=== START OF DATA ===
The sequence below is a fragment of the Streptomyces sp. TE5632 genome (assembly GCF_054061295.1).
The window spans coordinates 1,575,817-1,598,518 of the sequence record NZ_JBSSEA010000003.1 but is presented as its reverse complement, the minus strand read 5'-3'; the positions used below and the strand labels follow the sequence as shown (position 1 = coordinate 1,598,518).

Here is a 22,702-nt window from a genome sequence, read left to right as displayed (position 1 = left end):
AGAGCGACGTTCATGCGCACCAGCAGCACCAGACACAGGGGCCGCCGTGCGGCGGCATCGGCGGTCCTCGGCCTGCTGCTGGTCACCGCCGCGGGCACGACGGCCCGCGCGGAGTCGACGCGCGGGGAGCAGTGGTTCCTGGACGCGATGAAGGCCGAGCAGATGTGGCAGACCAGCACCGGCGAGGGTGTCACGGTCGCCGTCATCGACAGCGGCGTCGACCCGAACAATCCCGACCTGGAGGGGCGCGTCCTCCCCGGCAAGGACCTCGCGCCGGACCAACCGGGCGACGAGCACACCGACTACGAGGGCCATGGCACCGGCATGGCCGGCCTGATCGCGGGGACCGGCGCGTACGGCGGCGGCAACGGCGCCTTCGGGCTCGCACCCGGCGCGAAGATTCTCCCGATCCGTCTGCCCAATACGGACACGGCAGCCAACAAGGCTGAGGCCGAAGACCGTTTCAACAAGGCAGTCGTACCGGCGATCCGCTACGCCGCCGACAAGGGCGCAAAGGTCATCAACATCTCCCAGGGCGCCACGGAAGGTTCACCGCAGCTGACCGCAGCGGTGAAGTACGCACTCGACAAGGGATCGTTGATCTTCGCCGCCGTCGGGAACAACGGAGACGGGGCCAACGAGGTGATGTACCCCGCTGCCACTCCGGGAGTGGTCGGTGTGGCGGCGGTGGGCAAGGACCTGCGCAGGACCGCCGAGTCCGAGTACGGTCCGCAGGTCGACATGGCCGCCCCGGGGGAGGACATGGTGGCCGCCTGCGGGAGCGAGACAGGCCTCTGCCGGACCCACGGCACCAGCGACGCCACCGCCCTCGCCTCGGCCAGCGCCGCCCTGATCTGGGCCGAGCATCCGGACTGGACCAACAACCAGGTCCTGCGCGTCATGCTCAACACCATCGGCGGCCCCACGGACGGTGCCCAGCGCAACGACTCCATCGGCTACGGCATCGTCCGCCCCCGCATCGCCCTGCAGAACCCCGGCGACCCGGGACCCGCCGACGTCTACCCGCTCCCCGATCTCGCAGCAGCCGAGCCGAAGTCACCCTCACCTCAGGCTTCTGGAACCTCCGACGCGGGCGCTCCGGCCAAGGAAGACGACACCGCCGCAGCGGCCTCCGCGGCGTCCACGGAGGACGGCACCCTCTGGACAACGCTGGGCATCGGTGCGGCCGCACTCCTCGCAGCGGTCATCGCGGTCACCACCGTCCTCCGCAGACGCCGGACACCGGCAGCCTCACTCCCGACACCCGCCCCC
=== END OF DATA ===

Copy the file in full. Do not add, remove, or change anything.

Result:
The sequence below is a fragment of the Streptomyces sp. TE5632 genome (assembly GCF_054061295.1).
The window spans coordinates 1,575,817-1,598,518 of the sequence record NZ_JBSSEA010000003.1 but is presented as its reverse complement, the minus strand read 5'-3'; the positions used below and the strand labels follow the sequence as shown (position 1 = coordinate 1,598,518).

Here is a 22,702-nt window from a genome sequence, read left to right as displayed (position 1 = left end):
AGAGCGACGTTCATGCGCACCAGCAGCACCAGACACAGGGGCCGCCGTGCGGCGGCATCGGCGGTCCTCGGCCTGCTGCTGGTCACCGCCGCGGGCACGACGGCCCGCGCGGAGTCGACGCGCGGGGAGCAGTGGTTCCTGGACGCGATGAAGGCCGAGCAGATGTGGCAGACCAGCACCGGCGAGGGTGTCACGGTCGCCGTCATCGACAGCGGCGTCGACCCGAACAATCCCGACCTGGAGGGGCGCGTCCTCCCCGGCAAGGACCTCGCGCCGGACCAACCGGGCGACGAGCACACCGACTACGAGGGCCATGGCACCGGCATGGCCGGCCTGATCGCGGGGACCGGCGCGTACGGCGGCGGCAACGGCGCCTTCGGGCTCGCACCCGGCGCGAAGATTCTCCCGATCCGTCTGCCCAATACGGACACGGCAGCCAACAAGGCTGAGGCCGAAGACCGTTTCAACAAGGCAGTCGTACCGGCGATCCGCTACGCCGCCGACAAGGGCGCAAAGGTCATCAACATCTCCCAGGGCGCCACGGAAGGTTCACCGCAGCTGACCGCAGCGGTGAAGTACGCACTCGACAAGGGATCGTTGATCTTCGCCGCCGTCGGGAACAACGGAGACGGGGCCAACGAGGTGATGTACCCCGCTGCCACTCCGGGAGTGGTCGGTGTGGCGGCGGTGGGCAAGGACCTGCGCAGGACCGCCGAGTCCGAGTACGGTCCGCAGGTCGACATGGCCGCCCCGGGGGAGGACATGGTGGCCGCCTGCGGGAGCGAGACAGGCCTCTGCCGGACCCACGGCACCAGCGACGCCACCGCCCTCGCCTCGGCCAGCGCCGCCCTGATCTGGGCCGAGCATCCGGACTGGACCAACAACCAGGTCCTGCGCGTCATGCTCAACACCATCGGCGGCCCCACGGACGGTGCCCAGCGCAACGACTCCATCGGCTACGGCATCGTCCGCCCCCGCATCGCCCTGCAGAACCCCGGCGACCCGGGACCCGCCGACGTCTACCCGCTCCCCGATCTCGCAGCAGCCGAGCCGAAGTCACCCTCACCTCAGGCTTCTGGAACCTCCGACGCGGGCGCTCCGGCCAAGGAAGACGACACCGCCGCAGCGGCCTCCGCGGCGTCCACGGAGGACGGCACCCTCTGGACAACGCTGGGCATCGGTGCGGCCGCACTCCTCGCAGCGGTCATCGCGGTCACCACCGTCCTCCGCAGACGCCGGACACCGGCAGCCTCACTCCCGACACCCGCCCCC